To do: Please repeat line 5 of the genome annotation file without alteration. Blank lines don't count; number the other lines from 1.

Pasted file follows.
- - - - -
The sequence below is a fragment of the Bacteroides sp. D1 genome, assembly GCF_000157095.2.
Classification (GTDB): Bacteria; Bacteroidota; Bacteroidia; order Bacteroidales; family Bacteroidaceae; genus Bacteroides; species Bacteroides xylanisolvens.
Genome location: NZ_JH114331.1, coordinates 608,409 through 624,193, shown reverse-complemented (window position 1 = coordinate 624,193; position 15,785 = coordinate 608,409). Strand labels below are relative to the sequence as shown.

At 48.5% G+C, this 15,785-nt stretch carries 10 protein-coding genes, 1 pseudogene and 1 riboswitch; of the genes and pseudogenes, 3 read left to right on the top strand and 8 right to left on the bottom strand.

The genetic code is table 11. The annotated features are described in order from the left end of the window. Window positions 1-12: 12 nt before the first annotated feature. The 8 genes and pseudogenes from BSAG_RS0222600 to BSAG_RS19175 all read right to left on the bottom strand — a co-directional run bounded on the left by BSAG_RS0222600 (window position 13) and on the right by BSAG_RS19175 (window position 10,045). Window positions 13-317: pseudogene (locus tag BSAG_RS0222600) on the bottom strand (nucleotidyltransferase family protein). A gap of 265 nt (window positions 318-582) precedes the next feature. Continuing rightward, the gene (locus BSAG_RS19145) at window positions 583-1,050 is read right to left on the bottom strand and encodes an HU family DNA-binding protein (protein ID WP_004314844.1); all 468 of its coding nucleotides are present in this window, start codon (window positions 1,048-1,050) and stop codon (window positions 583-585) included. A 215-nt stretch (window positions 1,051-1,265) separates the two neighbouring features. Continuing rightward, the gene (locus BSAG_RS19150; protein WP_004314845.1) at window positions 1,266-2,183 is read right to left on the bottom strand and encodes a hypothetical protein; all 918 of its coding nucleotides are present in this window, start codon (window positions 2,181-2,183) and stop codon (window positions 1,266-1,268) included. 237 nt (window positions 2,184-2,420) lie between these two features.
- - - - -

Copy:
The genetic code is table 11. The annotated features are described in order from the left end of the window. Window positions 1-12: 12 nt before the first annotated feature. The 8 genes and pseudogenes from BSAG_RS0222600 to BSAG_RS19175 all read right to left on the bottom strand — a co-directional run bounded on the left by BSAG_RS0222600 (window position 13) and on the right by BSAG_RS19175 (window position 10,045). Window positions 13-317: pseudogene (locus tag BSAG_RS0222600) on the bottom strand (nucleotidyltransferase family protein). A gap of 265 nt (window positions 318-582) precedes the next feature. Continuing rightward, the gene (locus BSAG_RS19145) at window positions 583-1,050 is read right to left on the bottom strand and encodes an HU family DNA-binding protein (protein ID WP_004314844.1); all 468 of its coding nucleotides are present in this window, start codon (window positions 1,048-1,050) and stop codon (window positions 583-585) included. A 215-nt stretch (window positions 1,051-1,265) separates the two neighbouring features. Continuing rightward, the gene (locus BSAG_RS19150; protein WP_004314845.1) at window positions 1,266-2,183 is read right to left on the bottom strand and encodes a hypothetical protein; all 918 of its coding nucleotides are present in this window, start codon (window positions 2,181-2,183) and stop codon (window positions 1,266-1,268) included. 237 nt (window positions 2,184-2,420) lie between these two features.